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Jesus and Socrates

            Given their singular significance to the development of Western culture, it is strangely appropriate that Jesus and Socrates led similar lives. Both lived simply. Both were esteemed as excellent teachers, though neither wrote an extant word. Both were regarded as traitors by the political and religious communities of their times. Both were executed for their beliefs. For some Enlightenment thinkers, these parallels suggested that Truth was not the sole property of the Christian religion, nor was it necessarily the result of a divine dispensation. The philosophy of Socrates was as liberating - perhaps as salvific - as the religion of Jesus. Not all scholars agreed. Some, like Joseph Priestley, argued that Socrates' thought was elaborate and beautiful, but Jesus' ideas and life were the very embodiment of God on this earth. Christian intellectuals, drawing on this idea, have often noted that they were students of Socrates and disciples of Jesus.
             They were not political or religious leaders. They both were sublime teachers. Both advanced ideas of the individual over the Establishment. A threatened mob-guided Establishment executed both men for impiety, though neither had harmed anyone or infringed anyone's natural rights. .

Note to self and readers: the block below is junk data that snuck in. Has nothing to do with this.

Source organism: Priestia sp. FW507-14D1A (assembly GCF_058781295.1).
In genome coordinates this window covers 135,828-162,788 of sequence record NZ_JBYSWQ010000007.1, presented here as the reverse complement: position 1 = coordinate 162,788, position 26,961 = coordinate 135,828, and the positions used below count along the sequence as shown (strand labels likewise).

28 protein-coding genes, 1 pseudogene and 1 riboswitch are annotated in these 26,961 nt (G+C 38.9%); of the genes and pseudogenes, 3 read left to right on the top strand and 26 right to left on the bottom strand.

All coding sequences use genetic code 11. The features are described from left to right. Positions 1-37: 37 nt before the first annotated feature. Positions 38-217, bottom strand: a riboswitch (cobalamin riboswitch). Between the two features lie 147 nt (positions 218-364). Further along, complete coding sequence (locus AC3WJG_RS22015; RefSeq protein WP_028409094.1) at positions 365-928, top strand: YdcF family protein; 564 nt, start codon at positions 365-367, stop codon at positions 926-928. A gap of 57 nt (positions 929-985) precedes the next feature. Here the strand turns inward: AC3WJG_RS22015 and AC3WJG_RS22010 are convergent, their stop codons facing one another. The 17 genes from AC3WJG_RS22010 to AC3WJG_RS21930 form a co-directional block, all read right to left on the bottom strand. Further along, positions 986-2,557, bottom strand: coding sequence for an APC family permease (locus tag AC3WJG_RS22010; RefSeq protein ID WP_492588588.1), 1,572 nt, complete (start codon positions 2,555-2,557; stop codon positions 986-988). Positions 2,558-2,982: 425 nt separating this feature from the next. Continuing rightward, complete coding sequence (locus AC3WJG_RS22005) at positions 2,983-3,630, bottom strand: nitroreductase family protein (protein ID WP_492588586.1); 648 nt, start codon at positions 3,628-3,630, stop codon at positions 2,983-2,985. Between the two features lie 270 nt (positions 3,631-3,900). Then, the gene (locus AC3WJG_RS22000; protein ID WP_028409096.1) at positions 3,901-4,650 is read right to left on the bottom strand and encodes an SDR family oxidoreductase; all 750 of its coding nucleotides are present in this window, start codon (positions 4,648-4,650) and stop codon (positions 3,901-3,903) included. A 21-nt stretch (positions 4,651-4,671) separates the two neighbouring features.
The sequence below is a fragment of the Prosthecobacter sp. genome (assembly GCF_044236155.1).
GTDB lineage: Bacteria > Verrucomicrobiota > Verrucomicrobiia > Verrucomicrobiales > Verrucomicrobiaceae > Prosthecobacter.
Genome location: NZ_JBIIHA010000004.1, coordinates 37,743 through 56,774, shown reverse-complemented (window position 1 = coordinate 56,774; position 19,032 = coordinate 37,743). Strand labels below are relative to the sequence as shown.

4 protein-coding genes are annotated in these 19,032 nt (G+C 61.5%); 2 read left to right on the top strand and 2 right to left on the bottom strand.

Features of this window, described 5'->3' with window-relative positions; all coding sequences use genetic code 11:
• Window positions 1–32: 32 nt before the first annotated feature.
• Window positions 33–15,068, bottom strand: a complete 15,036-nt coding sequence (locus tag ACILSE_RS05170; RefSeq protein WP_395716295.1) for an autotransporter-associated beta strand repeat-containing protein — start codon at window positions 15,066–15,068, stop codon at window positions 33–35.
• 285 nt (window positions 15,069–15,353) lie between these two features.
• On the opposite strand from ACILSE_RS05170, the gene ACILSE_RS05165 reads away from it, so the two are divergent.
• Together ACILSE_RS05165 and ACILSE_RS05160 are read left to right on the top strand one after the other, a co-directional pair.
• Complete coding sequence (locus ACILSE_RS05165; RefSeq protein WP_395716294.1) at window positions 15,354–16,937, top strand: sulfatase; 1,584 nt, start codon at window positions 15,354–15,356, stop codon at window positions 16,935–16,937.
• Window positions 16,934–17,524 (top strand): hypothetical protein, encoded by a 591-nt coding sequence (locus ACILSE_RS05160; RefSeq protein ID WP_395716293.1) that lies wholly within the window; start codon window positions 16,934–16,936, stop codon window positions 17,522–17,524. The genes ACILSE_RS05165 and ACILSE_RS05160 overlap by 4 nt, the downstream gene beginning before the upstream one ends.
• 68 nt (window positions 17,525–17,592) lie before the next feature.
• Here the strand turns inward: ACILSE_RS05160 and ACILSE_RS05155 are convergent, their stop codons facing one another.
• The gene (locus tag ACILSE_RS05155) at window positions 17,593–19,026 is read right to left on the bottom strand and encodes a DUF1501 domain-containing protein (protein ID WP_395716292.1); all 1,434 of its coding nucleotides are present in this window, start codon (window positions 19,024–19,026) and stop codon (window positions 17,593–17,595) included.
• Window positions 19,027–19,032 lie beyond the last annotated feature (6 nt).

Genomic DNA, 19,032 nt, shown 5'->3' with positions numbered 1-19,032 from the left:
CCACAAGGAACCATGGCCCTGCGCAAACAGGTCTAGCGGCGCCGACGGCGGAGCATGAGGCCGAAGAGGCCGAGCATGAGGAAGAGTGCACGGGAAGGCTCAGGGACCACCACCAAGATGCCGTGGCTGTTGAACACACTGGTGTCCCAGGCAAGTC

The collectivist Establishment executed Socrates and Jesus for their individualistic, anti-establishment ideas.
             No normal person can live reflectively without making some decision about Jesus' life-changing command, `Follow me!' No one can be called educated who has not thoughtfully responded to Socrates' famous assertion that the unexamined life is not worth living. What links Jesus and Socrates in our imagination is much more than a comparison of their lives and doctrines. It is the recognition that each one calls us to a life both difficult and pure, together with the nagging suspicion that it may not be the same life. Quod vitae sectabor iter? - what path shall I follow in life? - is surely the question that one would expect to dominate any comparative treatment of these two figures.

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